Wednesday, March 31, 2010
Healthy despite being sick
Despite assurances from my surgeon, it’s taken weeks for the incision on my rear to heal. There’s still an angry welt where a metastasis the size of a gumball was cut out a month ago. Fortunately, my running has not been seriously impaired, and I’m back to about 20 miles a week. I had to back off running almost completely for several months as the iliotibial band that I injured last year slowly healed. Oddly enough, that ITB has been a bigger bother to my workouts than cancer. The three surgeries I had this winter were all simple subcutaneous procedures.
The reason I’m so healthy despite being so sick (got that?) is because I haven’t had to go through chemo (melanoma is impervious) and my cancer so far hasn’t progressed beyond the skin and sub-q tissue. I’ve managed to arrive at stage-four melanoma without a single physical symptom. Unfortunately, the cancer is not likely to stop there, so I’m enjoying this state of remission while it lasts. The typical progression in cases of metastatic melanoma like mine is for the cancer to eventually invade internal organs. If it has already, we’ll find out when I have my PET/CT on April 23. If it hasn’t, then glory be. My cancer has so far proved to be fairly indolent.
It’s interesting to me to observe how other people respond to a diagnosis of advanced cancer. That’s perhaps why some of you follow this blog. What does a person do when he has the misfortune of drawing a bad hand? Cancer is common enough you don’t have to search very hard to find people who are blogging or “vlogging “ about their experience. A friend recently directed me to a young pastor in Texas named Matt Chandler who had surgery for brain cancer and who is now receiving post-surgical chemo and radiation treatments. He talks about his on-going medical regimen and does a short devotional on his weekly video blog. I’m awed by his poise and hope for the future. When you hear the baby yelling in the background of the video you realize just how much Chandler has at stake. The horseshoe-shaped scar on his shaved head is pretty hard to miss too.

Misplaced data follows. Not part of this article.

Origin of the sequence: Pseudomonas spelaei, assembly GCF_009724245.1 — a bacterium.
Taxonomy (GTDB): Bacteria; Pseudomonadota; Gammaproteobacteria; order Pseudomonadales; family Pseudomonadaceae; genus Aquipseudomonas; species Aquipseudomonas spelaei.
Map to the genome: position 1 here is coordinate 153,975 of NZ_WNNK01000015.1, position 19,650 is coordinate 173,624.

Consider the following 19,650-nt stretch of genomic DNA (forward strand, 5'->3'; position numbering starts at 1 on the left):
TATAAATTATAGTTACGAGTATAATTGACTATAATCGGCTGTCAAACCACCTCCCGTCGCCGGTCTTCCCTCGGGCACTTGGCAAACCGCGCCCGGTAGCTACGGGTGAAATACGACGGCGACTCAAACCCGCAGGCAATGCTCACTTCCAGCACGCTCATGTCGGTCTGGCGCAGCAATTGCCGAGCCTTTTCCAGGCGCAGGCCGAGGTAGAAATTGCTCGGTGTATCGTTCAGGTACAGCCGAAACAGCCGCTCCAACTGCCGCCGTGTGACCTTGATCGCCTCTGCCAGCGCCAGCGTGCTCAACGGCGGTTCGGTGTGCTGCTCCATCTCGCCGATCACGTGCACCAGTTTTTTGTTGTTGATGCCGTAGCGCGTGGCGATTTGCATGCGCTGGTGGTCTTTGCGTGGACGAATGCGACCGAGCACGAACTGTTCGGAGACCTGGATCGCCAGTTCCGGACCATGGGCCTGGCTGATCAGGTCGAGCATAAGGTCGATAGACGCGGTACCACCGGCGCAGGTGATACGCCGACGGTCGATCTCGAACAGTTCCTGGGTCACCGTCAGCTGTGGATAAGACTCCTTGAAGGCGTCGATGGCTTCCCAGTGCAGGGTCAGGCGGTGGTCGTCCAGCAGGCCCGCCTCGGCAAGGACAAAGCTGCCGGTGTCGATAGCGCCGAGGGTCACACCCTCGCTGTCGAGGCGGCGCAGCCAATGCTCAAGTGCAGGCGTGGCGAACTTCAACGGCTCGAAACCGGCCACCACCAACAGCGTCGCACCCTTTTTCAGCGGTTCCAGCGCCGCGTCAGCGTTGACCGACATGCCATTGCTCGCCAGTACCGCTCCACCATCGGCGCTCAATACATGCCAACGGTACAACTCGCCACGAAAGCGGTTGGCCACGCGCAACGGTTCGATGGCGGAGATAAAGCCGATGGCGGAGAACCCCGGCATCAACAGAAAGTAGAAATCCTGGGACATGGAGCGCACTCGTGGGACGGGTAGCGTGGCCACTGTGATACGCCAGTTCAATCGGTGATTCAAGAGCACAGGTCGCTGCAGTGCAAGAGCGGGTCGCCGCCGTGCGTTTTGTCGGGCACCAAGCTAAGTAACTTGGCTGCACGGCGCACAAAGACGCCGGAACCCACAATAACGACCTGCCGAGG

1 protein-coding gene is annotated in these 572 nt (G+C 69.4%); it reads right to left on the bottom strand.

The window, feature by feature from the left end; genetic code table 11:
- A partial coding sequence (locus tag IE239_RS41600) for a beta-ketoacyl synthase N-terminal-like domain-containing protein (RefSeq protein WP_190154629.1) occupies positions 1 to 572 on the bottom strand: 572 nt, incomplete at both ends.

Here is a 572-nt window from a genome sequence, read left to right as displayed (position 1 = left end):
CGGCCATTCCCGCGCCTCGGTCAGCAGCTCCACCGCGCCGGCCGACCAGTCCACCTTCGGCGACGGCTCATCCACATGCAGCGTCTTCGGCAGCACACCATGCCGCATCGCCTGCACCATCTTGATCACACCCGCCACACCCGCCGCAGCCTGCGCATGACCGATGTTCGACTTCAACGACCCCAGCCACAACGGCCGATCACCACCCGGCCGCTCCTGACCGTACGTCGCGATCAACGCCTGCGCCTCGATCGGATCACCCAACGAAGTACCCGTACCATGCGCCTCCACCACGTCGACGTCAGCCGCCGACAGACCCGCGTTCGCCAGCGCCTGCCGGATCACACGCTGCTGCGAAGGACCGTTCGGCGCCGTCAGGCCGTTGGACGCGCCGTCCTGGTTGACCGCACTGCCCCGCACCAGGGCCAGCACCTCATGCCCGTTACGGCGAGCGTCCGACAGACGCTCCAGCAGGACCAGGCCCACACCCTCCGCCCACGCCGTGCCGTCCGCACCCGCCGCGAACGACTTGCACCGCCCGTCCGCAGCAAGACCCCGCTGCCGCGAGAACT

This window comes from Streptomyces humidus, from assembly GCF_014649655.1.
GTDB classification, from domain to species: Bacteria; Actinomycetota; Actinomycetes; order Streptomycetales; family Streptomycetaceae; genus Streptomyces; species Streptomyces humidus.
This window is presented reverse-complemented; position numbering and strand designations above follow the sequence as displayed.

There was also an article in the last issue of George Fox Journal about a biology prof named Mark Doyle who has had 37 surgeries related to cancer in less than five years and who has twice died—and been resuscitated each time. His life is, as he describes it, a “ministry of pain.” He’s in his 40s. He still teaches.
Unless you ask, you won’t be seeing any of my surgical scars. As I wrote in February, I was scheduled to have a wide local excision on my face that I postponed and that now appears to be unnecessary. I am simultaneously delighted at not needing to go through with this (the melanoma cells apparently died) and upset with both of my oncologists for concluding that the surgery was necessary in the first place. A large scar on my face would have been the equivalent of walking around emblazoned with the scarlet letter “C.” I’m happy that I don't meet everyone's expectations of what someone with cancer is presumed to look like. I hope to keep things that way.
Matt Chandler talks about the grace of being able to “suffer well” when afflicted by disease. He takes God at his word that he is being tested and refined for a purpose. His witness of God's faithfulness gives me hope. There’s exemplary company to keep in the cancer ward.